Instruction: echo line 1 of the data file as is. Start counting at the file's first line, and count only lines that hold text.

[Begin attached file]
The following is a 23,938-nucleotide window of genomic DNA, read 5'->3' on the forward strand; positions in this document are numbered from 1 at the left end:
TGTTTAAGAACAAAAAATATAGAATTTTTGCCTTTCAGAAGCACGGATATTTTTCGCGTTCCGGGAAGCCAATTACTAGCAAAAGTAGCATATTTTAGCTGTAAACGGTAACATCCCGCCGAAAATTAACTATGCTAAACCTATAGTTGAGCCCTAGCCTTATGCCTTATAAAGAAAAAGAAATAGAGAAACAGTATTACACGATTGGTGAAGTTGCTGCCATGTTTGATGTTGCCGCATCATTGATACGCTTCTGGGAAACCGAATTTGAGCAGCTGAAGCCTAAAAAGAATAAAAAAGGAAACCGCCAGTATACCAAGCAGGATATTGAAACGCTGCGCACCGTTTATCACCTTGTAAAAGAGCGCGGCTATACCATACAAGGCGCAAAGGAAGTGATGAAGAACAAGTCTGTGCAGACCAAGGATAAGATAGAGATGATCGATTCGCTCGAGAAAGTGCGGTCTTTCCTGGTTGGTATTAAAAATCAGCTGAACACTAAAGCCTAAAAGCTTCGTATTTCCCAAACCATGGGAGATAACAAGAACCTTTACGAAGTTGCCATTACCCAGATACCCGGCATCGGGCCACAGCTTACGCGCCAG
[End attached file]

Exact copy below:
The following is a 23,938-nucleotide window of genomic DNA, read 5'->3' on the forward strand; positions in this document are numbered from 1 at the left end: